The Biomedicine Threat
Rapid advances in biotechnology demand additional regulations to keep experiments safe, control the spread of potentially dangerous knowledge, and police the ethics of how new learning is applied. But effective worldwide enforcement of such rules will be virtually impossible – and that is a potentially terrifying prospect.
CAMBRIDGE – Biomedical advances in recent decades have been hugely beneficial – most of all for the world’s poor, whose life expectancy has increased dramatically. But the future looks more dangerous. Although continued innovation will further improve people’s lives, it will also give rise to new threats, and sharpen some ethical dilemmas concerning human life itself.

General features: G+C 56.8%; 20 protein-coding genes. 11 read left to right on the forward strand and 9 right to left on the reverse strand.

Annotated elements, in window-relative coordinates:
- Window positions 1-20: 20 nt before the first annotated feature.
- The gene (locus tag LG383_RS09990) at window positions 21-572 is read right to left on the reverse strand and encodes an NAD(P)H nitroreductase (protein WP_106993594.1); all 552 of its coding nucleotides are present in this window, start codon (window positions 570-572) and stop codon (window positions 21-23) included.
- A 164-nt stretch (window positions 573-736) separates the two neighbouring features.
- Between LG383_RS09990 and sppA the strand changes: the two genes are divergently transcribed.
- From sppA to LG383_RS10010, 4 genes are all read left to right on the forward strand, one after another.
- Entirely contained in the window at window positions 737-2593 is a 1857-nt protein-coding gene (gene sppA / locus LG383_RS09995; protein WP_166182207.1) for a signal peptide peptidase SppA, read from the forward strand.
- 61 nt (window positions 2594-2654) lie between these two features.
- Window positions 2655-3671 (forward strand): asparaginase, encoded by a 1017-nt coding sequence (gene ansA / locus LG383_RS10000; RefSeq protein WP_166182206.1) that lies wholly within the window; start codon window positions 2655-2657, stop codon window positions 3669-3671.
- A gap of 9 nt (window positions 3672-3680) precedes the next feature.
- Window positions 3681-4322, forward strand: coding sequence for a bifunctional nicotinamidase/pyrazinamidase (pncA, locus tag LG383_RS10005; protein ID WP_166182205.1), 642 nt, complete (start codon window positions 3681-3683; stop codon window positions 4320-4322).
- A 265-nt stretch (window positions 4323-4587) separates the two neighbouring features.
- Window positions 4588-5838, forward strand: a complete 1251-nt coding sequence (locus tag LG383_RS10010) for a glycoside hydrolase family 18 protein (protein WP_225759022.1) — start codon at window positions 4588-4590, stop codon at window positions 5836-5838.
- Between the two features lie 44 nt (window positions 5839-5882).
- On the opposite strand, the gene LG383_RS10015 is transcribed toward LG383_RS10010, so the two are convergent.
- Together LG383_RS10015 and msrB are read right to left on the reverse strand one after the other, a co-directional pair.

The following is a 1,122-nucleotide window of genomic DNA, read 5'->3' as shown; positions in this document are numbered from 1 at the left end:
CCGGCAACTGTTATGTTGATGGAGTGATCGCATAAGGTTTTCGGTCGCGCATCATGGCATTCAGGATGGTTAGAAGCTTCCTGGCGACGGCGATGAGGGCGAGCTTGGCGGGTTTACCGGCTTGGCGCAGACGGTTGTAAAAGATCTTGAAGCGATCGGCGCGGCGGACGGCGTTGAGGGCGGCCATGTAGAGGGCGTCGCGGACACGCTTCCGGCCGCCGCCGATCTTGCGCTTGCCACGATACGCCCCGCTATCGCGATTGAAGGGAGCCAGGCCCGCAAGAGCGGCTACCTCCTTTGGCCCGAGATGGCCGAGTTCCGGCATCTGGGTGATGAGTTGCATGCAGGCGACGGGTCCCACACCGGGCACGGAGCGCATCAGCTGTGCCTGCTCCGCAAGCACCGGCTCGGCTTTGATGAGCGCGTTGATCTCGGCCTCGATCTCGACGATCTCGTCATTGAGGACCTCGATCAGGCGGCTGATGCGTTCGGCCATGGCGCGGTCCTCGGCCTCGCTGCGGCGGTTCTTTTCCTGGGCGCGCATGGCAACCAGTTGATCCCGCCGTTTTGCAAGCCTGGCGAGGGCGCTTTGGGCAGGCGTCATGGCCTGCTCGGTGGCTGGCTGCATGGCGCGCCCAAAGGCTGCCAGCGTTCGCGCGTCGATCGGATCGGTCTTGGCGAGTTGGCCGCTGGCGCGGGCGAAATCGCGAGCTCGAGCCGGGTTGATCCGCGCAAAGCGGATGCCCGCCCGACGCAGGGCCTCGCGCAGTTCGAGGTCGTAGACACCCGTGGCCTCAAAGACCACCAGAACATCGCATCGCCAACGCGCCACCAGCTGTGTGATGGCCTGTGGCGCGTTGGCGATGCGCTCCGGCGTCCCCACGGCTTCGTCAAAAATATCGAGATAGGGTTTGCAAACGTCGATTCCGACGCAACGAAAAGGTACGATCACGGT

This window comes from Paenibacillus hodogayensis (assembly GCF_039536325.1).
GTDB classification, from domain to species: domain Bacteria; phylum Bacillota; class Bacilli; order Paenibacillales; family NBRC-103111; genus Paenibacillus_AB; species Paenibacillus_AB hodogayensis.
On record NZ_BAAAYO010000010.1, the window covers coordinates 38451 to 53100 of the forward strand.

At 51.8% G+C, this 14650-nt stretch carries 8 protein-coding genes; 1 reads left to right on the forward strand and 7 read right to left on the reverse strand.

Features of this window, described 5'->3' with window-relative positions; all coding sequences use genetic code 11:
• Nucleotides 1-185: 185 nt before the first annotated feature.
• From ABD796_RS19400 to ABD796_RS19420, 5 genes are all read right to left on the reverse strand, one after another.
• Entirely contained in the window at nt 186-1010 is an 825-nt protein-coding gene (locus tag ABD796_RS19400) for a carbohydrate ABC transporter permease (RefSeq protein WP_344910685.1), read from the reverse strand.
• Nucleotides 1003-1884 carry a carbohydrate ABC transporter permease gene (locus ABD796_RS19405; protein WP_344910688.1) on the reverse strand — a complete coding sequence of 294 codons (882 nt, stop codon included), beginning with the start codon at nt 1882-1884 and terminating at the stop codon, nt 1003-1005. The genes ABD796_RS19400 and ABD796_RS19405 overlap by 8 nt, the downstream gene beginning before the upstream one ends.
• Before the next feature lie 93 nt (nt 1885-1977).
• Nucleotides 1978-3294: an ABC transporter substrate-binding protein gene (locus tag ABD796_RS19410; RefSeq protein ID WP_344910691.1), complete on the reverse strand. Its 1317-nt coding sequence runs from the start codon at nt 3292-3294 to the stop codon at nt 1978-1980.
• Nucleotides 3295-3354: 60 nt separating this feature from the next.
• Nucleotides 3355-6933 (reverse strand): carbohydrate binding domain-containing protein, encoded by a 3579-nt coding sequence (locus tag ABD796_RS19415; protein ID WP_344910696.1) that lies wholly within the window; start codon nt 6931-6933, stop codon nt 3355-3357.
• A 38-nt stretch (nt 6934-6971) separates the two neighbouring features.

For starters, some scientists are looking into ever more extreme ways of enabling people to live longer. But although we would almost certainly welcome an extended, healthy lifespan, many of us would not want to prolong matters once our quality of life or prognosis dipped below a certain threshold. We dread clinging on in the grip of, say, dementia, and being a drain on resources and the sympathy of others.
Medical progress is also blurring the transition between life and death. Today, death is normally taken to mean “brain death,” when all measurable signs of brain activity cease. But now there are proposals to restart the heart artificially after “brain death,” in order to keep transplantable organs “fresh” for longer.
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